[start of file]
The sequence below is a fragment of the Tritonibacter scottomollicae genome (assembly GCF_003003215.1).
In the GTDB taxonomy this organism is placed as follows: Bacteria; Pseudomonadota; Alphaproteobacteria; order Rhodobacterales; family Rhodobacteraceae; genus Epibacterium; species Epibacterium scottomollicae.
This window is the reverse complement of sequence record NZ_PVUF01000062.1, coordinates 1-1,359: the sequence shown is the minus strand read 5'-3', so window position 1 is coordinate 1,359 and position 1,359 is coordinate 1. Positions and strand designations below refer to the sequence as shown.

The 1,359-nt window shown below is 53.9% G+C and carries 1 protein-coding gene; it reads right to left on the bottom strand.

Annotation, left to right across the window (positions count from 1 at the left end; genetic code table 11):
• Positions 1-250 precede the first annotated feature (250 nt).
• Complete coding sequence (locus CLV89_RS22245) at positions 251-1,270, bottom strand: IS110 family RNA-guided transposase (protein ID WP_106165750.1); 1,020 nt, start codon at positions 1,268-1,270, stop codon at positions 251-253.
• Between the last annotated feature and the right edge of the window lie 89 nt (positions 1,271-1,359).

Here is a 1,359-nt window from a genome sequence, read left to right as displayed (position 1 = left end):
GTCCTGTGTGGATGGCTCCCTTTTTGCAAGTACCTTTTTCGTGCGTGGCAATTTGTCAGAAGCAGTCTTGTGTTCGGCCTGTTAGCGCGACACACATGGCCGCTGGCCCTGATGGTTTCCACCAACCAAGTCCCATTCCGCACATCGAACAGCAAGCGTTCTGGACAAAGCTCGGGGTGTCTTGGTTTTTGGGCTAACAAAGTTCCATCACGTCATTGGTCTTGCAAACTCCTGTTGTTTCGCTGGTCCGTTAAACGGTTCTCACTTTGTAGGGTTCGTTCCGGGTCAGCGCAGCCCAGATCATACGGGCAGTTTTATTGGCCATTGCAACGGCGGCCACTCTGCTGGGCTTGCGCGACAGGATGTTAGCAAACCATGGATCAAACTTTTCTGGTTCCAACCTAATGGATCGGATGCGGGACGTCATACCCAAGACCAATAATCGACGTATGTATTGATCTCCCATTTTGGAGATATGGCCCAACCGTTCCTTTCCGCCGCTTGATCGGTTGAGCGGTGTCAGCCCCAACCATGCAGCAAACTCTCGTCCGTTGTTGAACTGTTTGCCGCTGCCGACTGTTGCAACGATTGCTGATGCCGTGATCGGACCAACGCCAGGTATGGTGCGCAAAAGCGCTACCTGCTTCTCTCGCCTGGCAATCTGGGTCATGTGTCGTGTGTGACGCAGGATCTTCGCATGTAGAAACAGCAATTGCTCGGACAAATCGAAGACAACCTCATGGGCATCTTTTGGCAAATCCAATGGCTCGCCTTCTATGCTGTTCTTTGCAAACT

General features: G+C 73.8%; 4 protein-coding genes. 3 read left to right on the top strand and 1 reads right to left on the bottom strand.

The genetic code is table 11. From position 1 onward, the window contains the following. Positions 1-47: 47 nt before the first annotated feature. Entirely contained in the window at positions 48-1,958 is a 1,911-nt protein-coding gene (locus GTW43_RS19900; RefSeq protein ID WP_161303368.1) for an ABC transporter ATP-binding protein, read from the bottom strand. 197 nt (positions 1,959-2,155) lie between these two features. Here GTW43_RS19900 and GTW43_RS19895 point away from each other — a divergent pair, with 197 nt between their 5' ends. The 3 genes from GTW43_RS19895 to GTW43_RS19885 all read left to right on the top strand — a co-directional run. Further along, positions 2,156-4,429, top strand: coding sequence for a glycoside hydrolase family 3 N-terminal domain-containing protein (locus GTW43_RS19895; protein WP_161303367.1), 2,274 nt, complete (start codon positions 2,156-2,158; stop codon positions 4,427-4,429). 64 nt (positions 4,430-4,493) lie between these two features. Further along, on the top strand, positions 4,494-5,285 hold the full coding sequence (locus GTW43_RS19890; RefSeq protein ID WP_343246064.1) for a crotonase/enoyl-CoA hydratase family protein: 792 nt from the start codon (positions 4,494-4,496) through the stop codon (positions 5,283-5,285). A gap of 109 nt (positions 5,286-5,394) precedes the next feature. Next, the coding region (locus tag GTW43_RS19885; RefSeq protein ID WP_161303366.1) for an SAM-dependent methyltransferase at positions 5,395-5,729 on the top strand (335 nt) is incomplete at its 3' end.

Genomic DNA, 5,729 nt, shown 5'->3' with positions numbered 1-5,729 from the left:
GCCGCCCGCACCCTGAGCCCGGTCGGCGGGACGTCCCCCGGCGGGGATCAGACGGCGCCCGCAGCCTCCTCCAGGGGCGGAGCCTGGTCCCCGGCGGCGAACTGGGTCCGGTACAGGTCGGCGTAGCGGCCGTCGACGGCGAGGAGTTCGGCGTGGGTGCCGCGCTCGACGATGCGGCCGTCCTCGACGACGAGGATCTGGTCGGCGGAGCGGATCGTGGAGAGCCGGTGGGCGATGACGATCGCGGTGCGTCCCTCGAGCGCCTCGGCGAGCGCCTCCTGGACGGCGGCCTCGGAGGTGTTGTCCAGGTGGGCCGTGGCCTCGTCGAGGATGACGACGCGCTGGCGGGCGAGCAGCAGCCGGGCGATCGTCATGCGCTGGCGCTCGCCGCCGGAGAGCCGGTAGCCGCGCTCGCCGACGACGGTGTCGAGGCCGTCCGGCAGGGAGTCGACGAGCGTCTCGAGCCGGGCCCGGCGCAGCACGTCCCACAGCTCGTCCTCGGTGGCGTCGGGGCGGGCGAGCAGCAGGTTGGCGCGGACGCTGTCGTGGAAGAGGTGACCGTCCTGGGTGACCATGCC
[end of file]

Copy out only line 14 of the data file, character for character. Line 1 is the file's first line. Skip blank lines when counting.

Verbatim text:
GCCGCCCGCACCCTGAGCCCGGTCGGCGGGACGTCCCCCGGCGGGGATCAGACGGCGCCCGCAGCCTCCTCCAGGGGCGGAGCCTGGTCCCCGGCGGCGAACTGGGTCCGGTACAGGTCGGCGTAGCGGCCGTCGACGGCGAGGAGTTCGGCGTGGGTGCCGCGCTCGACGATGCGGCCGTCCTCGACGACGAGGATCTGGTCGGCGGAGCGGATCGTGGAGAGCCGGTGGGCGATGACGATCGCGGTGCGTCCCTCGAGCGCCTCGGCGAGCGCCTCCTGGACGGCGGCCTCGGAGGTGTTGTCCAGGTGGGCCGTGGCCTCGTCGAGGATGACGACGCGCTGGCGGGCGAGCAGCAGCCGGGCGATCGTCATGCGCTGGCGCTCGCCGCCGGAGAGCCGGTAGCCGCGCTCGCCGACGACGGTGTCGAGGCCGTCCGGCAGGGAGTCGACGAGCGTCTCGAGCCGGGCCCGGCGCAGCACGTCCCACAGCTCGTCCTCGGTGGCGTCGGGGCGGGCGAGCAGCAGGTTGGCGCGGACGCTGTCGTGGAAGAGGTGACCGTCCTGGGTGACCATGCC